My mother has a small black dufflebag packed with medication, photos, and nicknacks. She keeps it behind the sofa in the living room in case the house catches fire or an earthquake strikes and she has to flee. My stepfather doesn’t have a bag. He said if he had to run out quickly, he’d grab the three fat cats, Lulu, Snider, and Inky, by the neck and that would be that.
They live in Southern California where fires and earthquakes have threatened their house several times over the years. The danger factor here in New York City based on immediate experiences would be terrorist attack and flooding.
I know what I’d grab. My laptop and backup hard drive. The books, photos, art, plants, guitar…I’d feel sadness. They’d be abandoned, destroyed. Would I risk my life for them? Hell no. I shouldn’t even be anthropomorphizing them as “them.” They’re more accurately “those things.”
Even my laptop, if it came down to the laptop or a limb, stands no chance. 90% of what I’ve saved on my laptop is pretty much junk anyhow and I’m certain I’d be able to produce more of that in a heartbeat and without a device.
Fortunately, I’m not in a constant state of duress and at the moment, not dealing with an imminent crisis or natural disaster. You’re probably not either. But we still ought to strive to live more simply, shouldn’t we?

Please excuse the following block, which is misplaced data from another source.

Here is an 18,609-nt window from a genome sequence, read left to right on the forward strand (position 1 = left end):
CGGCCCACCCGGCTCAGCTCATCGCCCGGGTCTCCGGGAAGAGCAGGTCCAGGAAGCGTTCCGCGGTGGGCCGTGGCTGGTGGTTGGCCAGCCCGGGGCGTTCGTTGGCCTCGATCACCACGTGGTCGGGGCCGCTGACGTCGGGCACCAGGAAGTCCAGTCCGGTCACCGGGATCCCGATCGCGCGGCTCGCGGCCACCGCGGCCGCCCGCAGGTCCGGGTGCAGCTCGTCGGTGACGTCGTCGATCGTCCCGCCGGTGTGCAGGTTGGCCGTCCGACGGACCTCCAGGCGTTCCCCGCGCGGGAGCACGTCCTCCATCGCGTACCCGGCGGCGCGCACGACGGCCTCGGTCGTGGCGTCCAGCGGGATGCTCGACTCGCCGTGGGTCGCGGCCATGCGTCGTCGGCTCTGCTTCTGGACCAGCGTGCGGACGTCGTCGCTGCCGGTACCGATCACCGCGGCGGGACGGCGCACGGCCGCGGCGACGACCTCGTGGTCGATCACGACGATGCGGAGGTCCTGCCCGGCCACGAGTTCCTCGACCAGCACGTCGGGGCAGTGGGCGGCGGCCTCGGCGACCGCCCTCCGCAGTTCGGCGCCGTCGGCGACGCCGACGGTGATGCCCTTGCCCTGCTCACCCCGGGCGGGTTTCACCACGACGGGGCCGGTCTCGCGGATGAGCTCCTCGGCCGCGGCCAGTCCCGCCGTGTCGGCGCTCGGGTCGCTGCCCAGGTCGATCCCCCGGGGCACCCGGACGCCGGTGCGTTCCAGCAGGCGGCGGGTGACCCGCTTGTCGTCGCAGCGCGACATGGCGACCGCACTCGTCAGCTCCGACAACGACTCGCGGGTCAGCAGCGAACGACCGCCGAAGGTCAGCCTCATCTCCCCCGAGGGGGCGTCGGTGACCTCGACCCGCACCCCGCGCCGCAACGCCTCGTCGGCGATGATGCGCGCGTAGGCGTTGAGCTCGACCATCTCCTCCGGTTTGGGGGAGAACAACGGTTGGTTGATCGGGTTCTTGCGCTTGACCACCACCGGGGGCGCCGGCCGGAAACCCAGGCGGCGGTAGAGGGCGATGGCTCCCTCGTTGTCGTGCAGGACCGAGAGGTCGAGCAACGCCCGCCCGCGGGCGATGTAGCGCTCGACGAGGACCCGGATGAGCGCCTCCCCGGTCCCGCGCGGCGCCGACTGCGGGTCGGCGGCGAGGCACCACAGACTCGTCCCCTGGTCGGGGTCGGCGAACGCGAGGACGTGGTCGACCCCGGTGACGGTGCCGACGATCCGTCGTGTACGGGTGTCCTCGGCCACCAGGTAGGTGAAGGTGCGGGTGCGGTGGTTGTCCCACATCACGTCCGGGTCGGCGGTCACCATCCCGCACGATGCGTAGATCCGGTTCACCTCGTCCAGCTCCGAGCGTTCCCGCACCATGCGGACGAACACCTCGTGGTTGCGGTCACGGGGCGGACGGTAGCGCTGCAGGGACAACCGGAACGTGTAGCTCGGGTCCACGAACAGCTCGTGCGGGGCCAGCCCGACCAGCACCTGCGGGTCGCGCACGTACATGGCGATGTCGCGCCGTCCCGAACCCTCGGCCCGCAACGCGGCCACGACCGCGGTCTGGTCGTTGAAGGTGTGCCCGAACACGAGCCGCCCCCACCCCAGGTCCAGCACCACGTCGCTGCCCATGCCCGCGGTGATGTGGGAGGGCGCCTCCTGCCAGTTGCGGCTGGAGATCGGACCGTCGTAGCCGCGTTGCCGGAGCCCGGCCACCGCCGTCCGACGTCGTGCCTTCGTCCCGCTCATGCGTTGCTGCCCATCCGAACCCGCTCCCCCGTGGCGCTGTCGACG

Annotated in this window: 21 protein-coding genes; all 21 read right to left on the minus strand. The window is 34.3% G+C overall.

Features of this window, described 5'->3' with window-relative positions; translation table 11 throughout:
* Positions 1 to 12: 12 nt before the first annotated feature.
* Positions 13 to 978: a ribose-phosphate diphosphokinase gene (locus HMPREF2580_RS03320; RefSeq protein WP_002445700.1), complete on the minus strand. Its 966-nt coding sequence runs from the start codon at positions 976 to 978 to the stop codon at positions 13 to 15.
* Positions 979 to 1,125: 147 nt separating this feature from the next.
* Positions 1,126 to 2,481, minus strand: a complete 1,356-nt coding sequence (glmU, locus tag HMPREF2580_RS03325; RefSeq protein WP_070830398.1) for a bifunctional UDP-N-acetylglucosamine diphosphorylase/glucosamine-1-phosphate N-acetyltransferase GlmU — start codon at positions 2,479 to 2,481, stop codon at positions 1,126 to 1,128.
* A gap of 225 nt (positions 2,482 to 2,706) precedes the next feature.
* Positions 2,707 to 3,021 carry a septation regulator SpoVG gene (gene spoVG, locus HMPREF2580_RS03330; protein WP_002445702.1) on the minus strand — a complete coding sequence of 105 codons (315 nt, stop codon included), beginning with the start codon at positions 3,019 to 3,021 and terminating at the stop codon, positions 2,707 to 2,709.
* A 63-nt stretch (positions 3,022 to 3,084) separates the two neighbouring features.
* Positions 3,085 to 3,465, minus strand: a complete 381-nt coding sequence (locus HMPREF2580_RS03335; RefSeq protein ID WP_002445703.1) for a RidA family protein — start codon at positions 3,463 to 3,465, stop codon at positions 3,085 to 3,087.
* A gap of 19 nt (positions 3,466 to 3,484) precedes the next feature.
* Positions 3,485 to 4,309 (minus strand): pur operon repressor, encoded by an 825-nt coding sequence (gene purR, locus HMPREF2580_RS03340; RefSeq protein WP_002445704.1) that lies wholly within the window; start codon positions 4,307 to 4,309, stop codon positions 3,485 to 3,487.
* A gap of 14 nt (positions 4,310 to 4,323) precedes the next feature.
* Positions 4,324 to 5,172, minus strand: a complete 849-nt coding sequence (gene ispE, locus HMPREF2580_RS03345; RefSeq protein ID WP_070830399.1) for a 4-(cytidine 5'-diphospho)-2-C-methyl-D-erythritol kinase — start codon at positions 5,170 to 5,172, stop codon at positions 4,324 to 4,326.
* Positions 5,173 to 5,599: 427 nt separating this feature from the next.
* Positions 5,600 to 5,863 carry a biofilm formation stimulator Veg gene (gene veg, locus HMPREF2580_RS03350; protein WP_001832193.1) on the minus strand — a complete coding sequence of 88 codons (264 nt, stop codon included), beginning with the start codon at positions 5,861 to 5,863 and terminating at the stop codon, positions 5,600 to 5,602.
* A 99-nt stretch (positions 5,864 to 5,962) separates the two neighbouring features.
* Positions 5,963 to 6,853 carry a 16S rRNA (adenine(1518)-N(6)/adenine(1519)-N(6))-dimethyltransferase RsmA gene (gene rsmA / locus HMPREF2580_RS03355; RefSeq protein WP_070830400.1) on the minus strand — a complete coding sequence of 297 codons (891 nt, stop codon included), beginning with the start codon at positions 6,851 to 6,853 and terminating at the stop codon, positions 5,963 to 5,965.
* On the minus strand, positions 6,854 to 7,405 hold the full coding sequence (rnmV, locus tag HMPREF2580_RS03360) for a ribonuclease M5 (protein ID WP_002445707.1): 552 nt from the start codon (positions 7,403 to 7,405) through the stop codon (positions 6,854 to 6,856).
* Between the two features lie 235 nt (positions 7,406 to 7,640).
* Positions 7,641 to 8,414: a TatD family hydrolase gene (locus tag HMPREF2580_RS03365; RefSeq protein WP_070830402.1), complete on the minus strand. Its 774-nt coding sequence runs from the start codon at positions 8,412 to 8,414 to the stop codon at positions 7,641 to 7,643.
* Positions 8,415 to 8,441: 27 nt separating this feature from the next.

I’m by nature not an acquirer of “things.” I don’t like clutter. My sister calls me a Neatnik. I rent a small space, live by myself, and have no children or pets. If I could, I’d be traveling the world. Put all of those things together, have a debate about nature versus nurture, and you’d come up with a set of reasonable arguments for why I wouldn’t have difficulty leaving behind material possession.
Graham Hill says it best: “We live in a world of surfeit stuff, of big-box stores and 24-hour online shopping opportunities. Members of every socioeconomic bracket can and do deluge themselves with products. There isn’t any indication that any of these things makes anyone any happier; in fact it seems the reverse may be true.” Read his New York Times article, Living With Less. A Lot Less.
You’ll gain a lot.